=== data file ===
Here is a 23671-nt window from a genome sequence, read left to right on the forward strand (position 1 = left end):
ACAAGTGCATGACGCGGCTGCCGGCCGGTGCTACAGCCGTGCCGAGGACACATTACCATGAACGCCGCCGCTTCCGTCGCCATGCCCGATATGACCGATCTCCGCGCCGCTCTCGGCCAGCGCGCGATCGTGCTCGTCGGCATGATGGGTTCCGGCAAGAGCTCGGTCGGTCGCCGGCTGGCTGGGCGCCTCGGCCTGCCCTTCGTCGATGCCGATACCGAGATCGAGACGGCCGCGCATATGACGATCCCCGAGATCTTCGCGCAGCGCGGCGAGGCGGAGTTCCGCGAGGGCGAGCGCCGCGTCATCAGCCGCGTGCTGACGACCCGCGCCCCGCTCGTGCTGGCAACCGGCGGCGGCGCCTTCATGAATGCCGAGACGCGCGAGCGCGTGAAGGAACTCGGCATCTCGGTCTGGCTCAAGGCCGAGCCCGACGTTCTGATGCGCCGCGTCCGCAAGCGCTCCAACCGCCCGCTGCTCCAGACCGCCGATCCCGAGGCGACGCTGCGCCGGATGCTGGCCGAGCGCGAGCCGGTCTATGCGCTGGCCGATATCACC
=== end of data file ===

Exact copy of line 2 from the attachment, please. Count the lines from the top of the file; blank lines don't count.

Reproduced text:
ACAAGTGCATGACGCGGCTGCCGGCCGGTGCTACAGCCGTGCCGAGGACACATTACCATGAACGCCGCCGCTTCCGTCGCCATGCCCGATATGACCGATCTCCGCGCCGCTCTCGGCCAGCGCGCGATCGTGCTCGTCGGCATGATGGGTTCCGGCAAGAGCTCGGTCGGTCGCCGGCTGGCTGGGCGCCTCGGCCTGCCCTTCGTCGATGCCGATACCGAGATCGAGACGGCCGCGCATATGACGATCCCCGAGATCTTCGCGCAGCGCGGCGAGGCGGAGTTCCGCGAGGGCGAGCGCCGCGTCATCAGCCGCGTGCTGACGACCCGCGCCCCGCTCGTGCTGGCAACCGGCGGCGGCGCCTTCATGAATGCCGAGACGCGCGAGCGCGTGAAGGAACTCGGCATCTCGGTCTGGCTCAAGGCCGAGCCCGACGTTCTGATGCGCCGCGTCCGCAAGCGCTCCAACCGCCCGCTGCTCCAGACCGCCGATCCCGAGGCGACGCTGCGCCGGATGCTGGCCGAGCGCGAGCCGGTCTATGCGCTGGCCGATATCACC